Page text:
"That whole thing was very unfair," Torrey said. "I'm not saying Billy's always been right and I'm not saying we haven't talked to him about the way he plays over the years, but that was just unfair."
Most unfair perhaps was the media's treatment of Smith after he tripped Gretzky with his stick late in Game 2. Gretzky flew through the air as if diving off a building and earned a penalty. Smith had no problem with that: "It's part of the game. He made a smart play."
But he was upset later when Gretzky called the play dirty and went so far as to say that a greater power -- "up above" -- would get even with Smith for his sins.
"Gretzky had a chance to clear me and he didn't," Smith said. "That bothered me. I lost some respect for him because of it."
Smith likes to say that wearing the black hat doesn't really bother him, that he accepts it. But when he talks about it, some hurt is obvious.
Like many tough players, his off-ice persona is very different than on ice. Once, he wore a dark beard. Now, he has only a mustache and a year-old hairpiece that makes him look younger. He talks proudly of sons Chad, 10, and Corey, 9.
Teammates say that, although they know to stay clear of Smith on game day, he seems to show up when they need him most. Bob Bourne, whose son was born five years ago with spina bifida, remembers Smith coming to him and asking if there was anything he could do to help. "And he's kept on asking through the years," Bourne said.
Once, Smith's disdain for the media -- and theirs for him -- was ever present. Now, though, he is cooperative. This season, the New York media voted him its "Good Guy Award."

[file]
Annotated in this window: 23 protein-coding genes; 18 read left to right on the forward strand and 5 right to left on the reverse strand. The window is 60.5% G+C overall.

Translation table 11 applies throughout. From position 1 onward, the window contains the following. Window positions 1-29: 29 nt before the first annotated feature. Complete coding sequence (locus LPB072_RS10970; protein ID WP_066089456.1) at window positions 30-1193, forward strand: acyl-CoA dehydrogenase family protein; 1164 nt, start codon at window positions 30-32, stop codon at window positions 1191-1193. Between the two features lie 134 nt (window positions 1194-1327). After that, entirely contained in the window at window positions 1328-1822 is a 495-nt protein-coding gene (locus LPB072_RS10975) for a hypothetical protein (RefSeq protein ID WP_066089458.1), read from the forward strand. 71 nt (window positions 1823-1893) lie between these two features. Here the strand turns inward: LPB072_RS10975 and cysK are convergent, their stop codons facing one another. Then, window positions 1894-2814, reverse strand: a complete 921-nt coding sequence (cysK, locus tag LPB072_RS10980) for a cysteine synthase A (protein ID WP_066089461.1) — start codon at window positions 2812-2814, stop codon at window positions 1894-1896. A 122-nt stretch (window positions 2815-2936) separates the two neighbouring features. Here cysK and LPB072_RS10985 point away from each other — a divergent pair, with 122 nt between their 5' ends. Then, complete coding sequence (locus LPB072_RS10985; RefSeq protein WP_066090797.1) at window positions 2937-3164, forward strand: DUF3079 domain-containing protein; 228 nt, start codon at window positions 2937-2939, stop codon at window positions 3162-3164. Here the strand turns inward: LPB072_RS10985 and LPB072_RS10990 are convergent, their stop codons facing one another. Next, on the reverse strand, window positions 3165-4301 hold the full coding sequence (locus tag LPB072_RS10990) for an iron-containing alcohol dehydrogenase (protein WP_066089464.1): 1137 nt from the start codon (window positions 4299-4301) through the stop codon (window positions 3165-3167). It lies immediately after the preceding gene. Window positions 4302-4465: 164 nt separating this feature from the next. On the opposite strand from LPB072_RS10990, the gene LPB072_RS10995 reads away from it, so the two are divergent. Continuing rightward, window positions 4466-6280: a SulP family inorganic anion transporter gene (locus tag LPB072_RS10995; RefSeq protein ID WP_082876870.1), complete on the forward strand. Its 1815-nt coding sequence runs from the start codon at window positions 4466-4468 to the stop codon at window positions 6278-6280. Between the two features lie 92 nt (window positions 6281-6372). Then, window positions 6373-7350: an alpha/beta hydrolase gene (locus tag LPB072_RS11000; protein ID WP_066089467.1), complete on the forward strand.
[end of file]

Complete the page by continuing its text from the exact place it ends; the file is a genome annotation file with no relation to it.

"I've always said that if someone will be half-fair with me, I'll be totally fair with them," he said. "I have a tendency to say exactly what I think, and sometimes people don't like that."
Resch, who now plays for the New Jersey Devils, figured out quickly how to get along with Smith when they played together. "There are certain things with Smitty you just don't talk about," he said. "I never tried to talk to him about the stick swinging.
"Smitty is an innocent, really. The way he looks at things; he's just out there trying to win a game. If someone comes in his crease, well, to him it's kill or be killed. He can't understand it when people get upset with him for that. To him, he's just reacting in a competitive situation."
But Thursday, he might not get on the ice, except during warmups. He has not beaten the Flyers since 1982 (0-7-2). Arbour might go with Hrudey, who has done well this season. Asked how he would react to not starting, Smith shrugged, "The thought hadn't even occurred to me," he said.
If it happens, if Smith does sit and if the Islanders do lose, it might mark the end of an era. Smith, it should be remembered, has been written off more often than Richard Nixon and has always come back. But at 34?
"As long as I can play the game well," he said, "and continue to make good money ($250,000 annually with three years left on his contract), I'll keep playing. When I'm through, the important thing to me is that I'll be financially comfortable, able to take care of my family. What people think of me after I stop playing doesn't really matter to me. Five years after I quit, most people won't even remember me. People will say, 'The Islanders won four straight Cups; who was the goalie?' "